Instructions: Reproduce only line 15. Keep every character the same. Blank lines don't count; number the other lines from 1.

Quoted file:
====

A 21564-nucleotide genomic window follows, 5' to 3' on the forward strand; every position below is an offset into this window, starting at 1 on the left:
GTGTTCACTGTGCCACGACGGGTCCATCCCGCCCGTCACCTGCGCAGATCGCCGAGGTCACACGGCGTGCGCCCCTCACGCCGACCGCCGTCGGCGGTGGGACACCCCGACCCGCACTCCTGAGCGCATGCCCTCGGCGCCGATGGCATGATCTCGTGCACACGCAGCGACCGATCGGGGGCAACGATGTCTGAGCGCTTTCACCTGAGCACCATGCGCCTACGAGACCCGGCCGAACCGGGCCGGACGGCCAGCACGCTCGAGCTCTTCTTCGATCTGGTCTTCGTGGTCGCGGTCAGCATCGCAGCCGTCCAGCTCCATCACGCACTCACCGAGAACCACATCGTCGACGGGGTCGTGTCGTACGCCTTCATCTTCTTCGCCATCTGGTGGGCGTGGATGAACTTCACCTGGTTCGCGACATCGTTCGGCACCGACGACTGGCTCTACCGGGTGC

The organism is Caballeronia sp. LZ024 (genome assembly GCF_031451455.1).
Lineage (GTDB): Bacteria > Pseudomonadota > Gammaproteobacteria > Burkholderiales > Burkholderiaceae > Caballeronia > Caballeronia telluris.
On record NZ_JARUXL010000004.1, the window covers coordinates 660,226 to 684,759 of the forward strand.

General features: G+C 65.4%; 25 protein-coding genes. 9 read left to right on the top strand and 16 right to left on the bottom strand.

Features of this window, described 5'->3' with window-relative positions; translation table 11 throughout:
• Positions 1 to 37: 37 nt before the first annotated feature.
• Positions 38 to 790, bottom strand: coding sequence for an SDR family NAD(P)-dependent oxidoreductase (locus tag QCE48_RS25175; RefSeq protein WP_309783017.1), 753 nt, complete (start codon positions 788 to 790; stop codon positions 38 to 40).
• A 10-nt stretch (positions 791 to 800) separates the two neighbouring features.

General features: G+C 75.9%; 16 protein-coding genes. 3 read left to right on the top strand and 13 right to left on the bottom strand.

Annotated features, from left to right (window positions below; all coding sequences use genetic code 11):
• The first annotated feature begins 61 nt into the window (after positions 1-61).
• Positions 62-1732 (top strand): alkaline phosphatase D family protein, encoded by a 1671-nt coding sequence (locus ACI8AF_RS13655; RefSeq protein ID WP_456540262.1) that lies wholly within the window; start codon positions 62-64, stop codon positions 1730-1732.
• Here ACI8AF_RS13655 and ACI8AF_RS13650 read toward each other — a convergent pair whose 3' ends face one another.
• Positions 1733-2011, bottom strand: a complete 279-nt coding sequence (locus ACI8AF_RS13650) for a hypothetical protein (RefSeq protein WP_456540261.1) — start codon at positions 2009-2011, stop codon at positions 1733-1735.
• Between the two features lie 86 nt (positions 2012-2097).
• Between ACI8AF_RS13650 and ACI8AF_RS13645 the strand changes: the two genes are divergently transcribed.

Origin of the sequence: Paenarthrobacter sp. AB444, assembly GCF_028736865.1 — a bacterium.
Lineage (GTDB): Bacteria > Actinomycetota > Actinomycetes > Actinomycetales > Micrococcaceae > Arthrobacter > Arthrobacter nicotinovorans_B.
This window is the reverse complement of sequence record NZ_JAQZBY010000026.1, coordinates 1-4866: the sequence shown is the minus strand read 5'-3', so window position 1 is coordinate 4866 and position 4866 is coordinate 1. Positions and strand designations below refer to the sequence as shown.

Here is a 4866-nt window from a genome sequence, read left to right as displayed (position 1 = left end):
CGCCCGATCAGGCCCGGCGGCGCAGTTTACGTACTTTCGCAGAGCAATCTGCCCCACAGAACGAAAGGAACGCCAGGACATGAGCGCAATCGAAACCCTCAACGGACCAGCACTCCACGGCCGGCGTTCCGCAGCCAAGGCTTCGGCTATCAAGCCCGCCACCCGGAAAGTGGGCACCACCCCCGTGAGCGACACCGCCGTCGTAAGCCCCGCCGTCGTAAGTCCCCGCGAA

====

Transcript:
• Here ACI8AF_RS13655 and ACI8AF_RS13650 read toward each other — a convergent pair whose 3' ends face one another.